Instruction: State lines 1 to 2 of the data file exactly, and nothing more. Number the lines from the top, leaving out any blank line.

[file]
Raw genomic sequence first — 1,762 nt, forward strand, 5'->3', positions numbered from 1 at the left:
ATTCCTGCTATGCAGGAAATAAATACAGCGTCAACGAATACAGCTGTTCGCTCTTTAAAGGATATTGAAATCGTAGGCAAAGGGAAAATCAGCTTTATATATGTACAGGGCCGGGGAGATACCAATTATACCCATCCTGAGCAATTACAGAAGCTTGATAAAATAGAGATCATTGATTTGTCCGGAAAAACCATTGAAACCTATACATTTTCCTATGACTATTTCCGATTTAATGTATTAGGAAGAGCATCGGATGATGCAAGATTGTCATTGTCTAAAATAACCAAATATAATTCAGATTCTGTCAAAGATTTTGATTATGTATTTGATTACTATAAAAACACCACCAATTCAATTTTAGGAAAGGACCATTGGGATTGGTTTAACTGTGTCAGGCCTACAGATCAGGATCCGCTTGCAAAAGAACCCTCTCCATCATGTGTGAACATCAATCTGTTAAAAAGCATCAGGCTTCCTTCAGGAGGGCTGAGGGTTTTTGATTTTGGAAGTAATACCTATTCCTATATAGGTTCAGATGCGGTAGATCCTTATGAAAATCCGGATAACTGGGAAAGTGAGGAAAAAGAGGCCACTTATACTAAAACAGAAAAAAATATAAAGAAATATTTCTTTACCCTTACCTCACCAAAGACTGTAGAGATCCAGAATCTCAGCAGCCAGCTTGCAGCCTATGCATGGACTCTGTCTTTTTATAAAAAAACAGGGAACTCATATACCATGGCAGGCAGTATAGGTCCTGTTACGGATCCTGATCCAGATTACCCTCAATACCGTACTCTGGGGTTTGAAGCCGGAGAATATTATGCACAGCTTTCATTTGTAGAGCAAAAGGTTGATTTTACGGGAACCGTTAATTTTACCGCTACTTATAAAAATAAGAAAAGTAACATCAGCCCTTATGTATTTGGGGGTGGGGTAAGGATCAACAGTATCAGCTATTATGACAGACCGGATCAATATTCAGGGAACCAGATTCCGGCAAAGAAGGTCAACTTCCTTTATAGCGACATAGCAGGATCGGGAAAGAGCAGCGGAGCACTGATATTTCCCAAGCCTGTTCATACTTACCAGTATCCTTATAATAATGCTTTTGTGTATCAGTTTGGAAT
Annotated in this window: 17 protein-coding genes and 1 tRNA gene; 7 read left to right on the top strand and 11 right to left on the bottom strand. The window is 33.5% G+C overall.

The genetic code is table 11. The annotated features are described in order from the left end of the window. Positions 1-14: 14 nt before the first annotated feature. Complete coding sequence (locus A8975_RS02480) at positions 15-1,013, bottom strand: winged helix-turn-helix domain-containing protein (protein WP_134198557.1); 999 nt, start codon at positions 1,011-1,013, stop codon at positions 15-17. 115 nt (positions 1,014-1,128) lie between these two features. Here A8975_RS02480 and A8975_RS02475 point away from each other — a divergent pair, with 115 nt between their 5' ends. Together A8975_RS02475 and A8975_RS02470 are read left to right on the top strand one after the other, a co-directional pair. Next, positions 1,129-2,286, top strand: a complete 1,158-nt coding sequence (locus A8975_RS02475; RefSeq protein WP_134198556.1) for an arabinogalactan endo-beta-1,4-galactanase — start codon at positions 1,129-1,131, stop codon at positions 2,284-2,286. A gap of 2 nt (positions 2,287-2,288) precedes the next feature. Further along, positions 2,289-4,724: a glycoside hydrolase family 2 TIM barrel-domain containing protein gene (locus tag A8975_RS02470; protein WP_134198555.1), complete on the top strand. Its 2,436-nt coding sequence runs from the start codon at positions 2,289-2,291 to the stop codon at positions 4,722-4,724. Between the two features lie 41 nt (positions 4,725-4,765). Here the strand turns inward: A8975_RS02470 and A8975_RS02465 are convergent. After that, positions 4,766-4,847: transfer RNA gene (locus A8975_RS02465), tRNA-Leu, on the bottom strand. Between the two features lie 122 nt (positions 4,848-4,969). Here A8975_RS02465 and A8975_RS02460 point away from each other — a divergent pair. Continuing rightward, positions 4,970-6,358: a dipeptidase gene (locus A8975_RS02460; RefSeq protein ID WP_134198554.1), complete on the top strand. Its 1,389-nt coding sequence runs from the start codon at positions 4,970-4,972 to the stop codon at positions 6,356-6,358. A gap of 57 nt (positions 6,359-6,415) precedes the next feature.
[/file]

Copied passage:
Raw genomic sequence first — 1,762 nt, forward strand, 5'->3', positions numbered from 1 at the left:
ATTCCTGCTATGCAGGAAATAAATACAGCGTCAACGAATACAGCTGTTCGCTCTTTAAAGGATATTGAAATCGTAGGCAAAGGGAAAATCAGCTTTATATATGTACAGGGCCGGGGAGATACCAATTATACCCATCCTGAGCAATTACAGAAGCTTGATAAAATAGAGATCATTGATTTGTCCGGAAAAACCATTGAAACCTATACATTTTCCTATGACTATTTCCGATTTAATGTATTAGGAAGAGCATCGGATGATGCAAGATTGTCATTGTCTAAAATAACCAAATATAATTCAGATTCTGTCAAAGATTTTGATTATGTATTTGATTACTATAAAAACACCACCAATTCAATTTTAGGAAAGGACCATTGGGATTGGTTTAACTGTGTCAGGCCTACAGATCAGGATCCGCTTGCAAAAGAACCCTCTCCATCATGTGTGAACATCAATCTGTTAAAAAGCATCAGGCTTCCTTCAGGAGGGCTGAGGGTTTTTGATTTTGGAAGTAATACCTATTCCTATATAGGTTCAGATGCGGTAGATCCTTATGAAAATCCGGATAACTGGGAAAGTGAGGAAAAAGAGGCCACTTATACTAAAACAGAAAAAAATATAAAGAAATATTTCTTTACCCTTACCTCACCAAAGACTGTAGAGATCCAGAATCTCAGCAGCCAGCTTGCAGCCTATGCATGGACTCTGTCTTTTTATAAAAAAACAGGGAACTCATATACCATGGCAGGCAGTATAGGTCCTGTTACGGATCCTGATCCAGATTACCCTCAATACCGTACTCTGGGGTTTGAAGCCGGAGAATATTATGCACAGCTTTCATTTGTAGAGCAAAAGGTTGATTTTACGGGAACCGTTAATTTTACCGCTACTTATAAAAATAAGAAAAGTAACATCAGCCCTTATGTATTTGGGGGTGGGGTAAGGATCAACAGTATCAGCTATTATGACAGACCGGATCAATATTCAGGGAACCAGATTCCGGCAAAGAAGGTCAACTTCCTTTATAGCGACATAGCAGGATCGGGAAAGAGCAGCGGAGCACTGATATTTCCCAAGCCTGTTCATACTTACCAGTATCCTTATAATAATGCTTTTGTGTATCAGTTTGGAAT